Come nighttime, I am pretty much the snack queen. And considering I’ve been going to sleep as late as 2 a.m. since the pandemic reared its head, I’ve had ample time for mindless late-night snacking.
After a few months of evening snack attacks, I knew I wanted to kick my habit to the curb. I found the snacking stimulating, which made it harder to fall asleep at a reasonable hour. The more I ate, the more I felt awake, the more Netflix I watched, and the more I snacked. It was a vicious cycle. Plus, I found that the sugar and sodium in many of my snacks left me feeling bloated and heavy.
I found during my later-hour snacking that I wasn’t reaching for a piece of fruit or a yogurt. Instead, I’d go for chocolate bars, light ice cream (which still adds up when you eat half a pint in a sitting…), popcorn, cheese crackers (my weakness), and way too much nut butter. It was time for a change.
When I commit to changing a habit, there is no turning back. So when I finally decided that enough was enough, I tackled my late-night snacking with full force. I brainstormed ways to try and crush my snack habit until I finally came up with a plan.
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Finally, I landed on a simple trick I hoped would help: After dinner each night, I’d brush my teeth.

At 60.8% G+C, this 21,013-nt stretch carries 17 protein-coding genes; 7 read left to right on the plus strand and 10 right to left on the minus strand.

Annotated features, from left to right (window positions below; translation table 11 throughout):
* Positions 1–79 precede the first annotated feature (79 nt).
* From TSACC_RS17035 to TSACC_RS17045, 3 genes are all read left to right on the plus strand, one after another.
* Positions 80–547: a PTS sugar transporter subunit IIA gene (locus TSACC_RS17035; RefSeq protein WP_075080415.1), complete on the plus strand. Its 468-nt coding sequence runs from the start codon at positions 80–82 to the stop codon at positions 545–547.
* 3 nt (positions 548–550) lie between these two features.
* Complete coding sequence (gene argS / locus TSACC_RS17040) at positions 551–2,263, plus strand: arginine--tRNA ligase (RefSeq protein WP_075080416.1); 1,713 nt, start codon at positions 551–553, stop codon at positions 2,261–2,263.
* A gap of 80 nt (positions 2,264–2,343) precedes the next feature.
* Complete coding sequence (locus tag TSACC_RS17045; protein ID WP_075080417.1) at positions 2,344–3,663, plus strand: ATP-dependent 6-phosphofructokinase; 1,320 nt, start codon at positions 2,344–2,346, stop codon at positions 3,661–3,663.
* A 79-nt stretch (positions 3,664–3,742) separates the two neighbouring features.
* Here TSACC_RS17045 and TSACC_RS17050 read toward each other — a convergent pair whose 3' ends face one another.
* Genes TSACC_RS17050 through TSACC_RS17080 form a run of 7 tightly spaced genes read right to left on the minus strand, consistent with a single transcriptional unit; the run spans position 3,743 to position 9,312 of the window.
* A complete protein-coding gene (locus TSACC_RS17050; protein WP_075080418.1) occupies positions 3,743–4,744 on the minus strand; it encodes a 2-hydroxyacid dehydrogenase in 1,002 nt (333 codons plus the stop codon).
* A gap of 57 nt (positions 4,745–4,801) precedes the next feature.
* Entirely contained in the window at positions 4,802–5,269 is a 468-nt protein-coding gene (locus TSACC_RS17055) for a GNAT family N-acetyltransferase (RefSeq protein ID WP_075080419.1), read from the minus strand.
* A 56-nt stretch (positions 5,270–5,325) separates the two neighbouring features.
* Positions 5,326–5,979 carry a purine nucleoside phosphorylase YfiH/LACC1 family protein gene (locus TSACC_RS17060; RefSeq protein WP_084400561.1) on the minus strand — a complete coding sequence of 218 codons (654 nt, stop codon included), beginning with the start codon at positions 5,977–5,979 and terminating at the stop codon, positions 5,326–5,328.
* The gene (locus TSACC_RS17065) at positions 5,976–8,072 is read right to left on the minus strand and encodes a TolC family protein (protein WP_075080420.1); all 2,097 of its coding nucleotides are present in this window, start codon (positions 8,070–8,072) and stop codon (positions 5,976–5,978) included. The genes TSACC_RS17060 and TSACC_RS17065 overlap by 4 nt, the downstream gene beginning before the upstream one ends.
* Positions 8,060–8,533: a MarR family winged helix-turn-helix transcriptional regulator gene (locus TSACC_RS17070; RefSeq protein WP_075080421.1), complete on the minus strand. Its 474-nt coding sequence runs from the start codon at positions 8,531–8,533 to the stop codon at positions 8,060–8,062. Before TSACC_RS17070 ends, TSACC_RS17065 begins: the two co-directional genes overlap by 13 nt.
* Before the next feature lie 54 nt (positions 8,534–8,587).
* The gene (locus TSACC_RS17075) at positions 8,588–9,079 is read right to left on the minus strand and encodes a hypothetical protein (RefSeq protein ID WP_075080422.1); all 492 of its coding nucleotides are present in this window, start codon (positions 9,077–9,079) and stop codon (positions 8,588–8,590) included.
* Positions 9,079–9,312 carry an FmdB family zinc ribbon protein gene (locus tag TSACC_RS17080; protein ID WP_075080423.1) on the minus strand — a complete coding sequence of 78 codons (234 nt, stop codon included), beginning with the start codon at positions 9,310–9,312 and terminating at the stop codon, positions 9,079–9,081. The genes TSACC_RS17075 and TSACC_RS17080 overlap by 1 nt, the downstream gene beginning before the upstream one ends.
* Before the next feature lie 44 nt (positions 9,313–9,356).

While that may seem silly, I know myself—and I am way too lazy to eat something after brushing my teeth and then be forced to brush them again. I value my time (and my toothpaste)! I wondered if I would stop snacking after I brushed.
Of course, I didn’t want to deprive myself of food if I ended up hungry later at night. After all, I couldn’t suddenly change my bedtime. So I chose to delay my evening workout and eat dinner a little later. I sat down to eat at nine o’clock so that I could brush my teeth right after my meal and watch TV on the couch for a bit before hitting the hay.
To my surprise (and delight), this really worked well! When I started brushing my teeth right after dinner, I stopped grabbing snacks late at night.
My laziness (oh well!) and unwillingness to get up and brush my teeth all over again made snacking feel less exciting. If anything, I ended up drinking more water after dinner, instead. And that likely helped settle some of my munchies without my even realizing it.
Read More: How Quarantine Transformed My Relationship With Food
This routine change helped me shift my bedtime earlier, too. While I still went to sleep late (usually after midnight), I found I got sleepier earlier and left the couch to go to bed sooner with snacks off the table. Without the stimulation of the food, I was better able to power down and doze off. Plus, I digested my food during those hours of watching television, and so I headed to bed feeling less gassy or bloated than I typically did.
Not to mention, pushing back my workouts and dinner time to make this habit change stick helped me realize I actually prefer working out and eating later in the day.
Ultimately, this small change made it easier for me to get eight hours of sleep—and I woke up feeling more refreshed and ready to start the day. I’ll definitely be sticking with my new trick for the long haul.
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